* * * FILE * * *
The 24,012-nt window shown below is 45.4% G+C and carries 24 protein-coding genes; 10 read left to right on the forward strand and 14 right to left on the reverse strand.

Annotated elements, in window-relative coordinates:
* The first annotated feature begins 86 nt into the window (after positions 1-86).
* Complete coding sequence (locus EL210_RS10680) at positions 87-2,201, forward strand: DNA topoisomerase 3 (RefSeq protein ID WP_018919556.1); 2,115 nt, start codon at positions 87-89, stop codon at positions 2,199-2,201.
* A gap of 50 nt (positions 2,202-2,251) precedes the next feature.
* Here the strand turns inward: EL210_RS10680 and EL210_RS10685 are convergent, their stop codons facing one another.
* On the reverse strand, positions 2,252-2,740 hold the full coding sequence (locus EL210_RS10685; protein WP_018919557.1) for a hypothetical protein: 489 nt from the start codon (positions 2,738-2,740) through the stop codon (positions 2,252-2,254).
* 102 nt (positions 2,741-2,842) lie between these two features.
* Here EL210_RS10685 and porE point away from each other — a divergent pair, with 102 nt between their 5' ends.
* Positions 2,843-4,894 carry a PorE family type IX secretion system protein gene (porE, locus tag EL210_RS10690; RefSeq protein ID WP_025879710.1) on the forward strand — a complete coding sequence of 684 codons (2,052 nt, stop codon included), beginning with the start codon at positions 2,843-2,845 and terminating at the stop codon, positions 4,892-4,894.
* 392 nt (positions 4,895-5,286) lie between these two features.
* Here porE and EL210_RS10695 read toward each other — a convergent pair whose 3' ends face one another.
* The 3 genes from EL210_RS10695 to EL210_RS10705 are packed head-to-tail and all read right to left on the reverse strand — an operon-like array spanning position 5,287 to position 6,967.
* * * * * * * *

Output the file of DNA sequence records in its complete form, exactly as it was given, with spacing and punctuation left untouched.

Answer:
The 24,012-nt window shown below is 45.4% G+C and carries 24 protein-coding genes; 10 read left to right on the forward strand and 14 right to left on the reverse strand.

Annotated elements, in window-relative coordinates:
* The first annotated feature begins 86 nt into the window (after positions 1-86).
* Complete coding sequence (locus EL210_RS10680) at positions 87-2,201, forward strand: DNA topoisomerase 3 (RefSeq protein ID WP_018919556.1); 2,115 nt, start codon at positions 87-89, stop codon at positions 2,199-2,201.
* A gap of 50 nt (positions 2,202-2,251) precedes the next feature.
* Here the strand turns inward: EL210_RS10680 and EL210_RS10685 are convergent, their stop codons facing one another.
* On the reverse strand, positions 2,252-2,740 hold the full coding sequence (locus EL210_RS10685; protein WP_018919557.1) for a hypothetical protein: 489 nt from the start codon (positions 2,738-2,740) through the stop codon (positions 2,252-2,254).
* 102 nt (positions 2,741-2,842) lie between these two features.
* Here EL210_RS10685 and porE point away from each other — a divergent pair, with 102 nt between their 5' ends.
* Positions 2,843-4,894 carry a PorE family type IX secretion system protein gene (porE, locus tag EL210_RS10690; RefSeq protein ID WP_025879710.1) on the forward strand — a complete coding sequence of 684 codons (2,052 nt, stop codon included), beginning with the start codon at positions 2,843-2,845 and terminating at the stop codon, positions 4,892-4,894.
* 392 nt (positions 4,895-5,286) lie between these two features.
* Here porE and EL210_RS10695 read toward each other — a convergent pair whose 3' ends face one another.
* The 3 genes from EL210_RS10695 to EL210_RS10705 are packed head-to-tail and all read right to left on the reverse strand — an operon-like array spanning position 5,287 to position 6,967.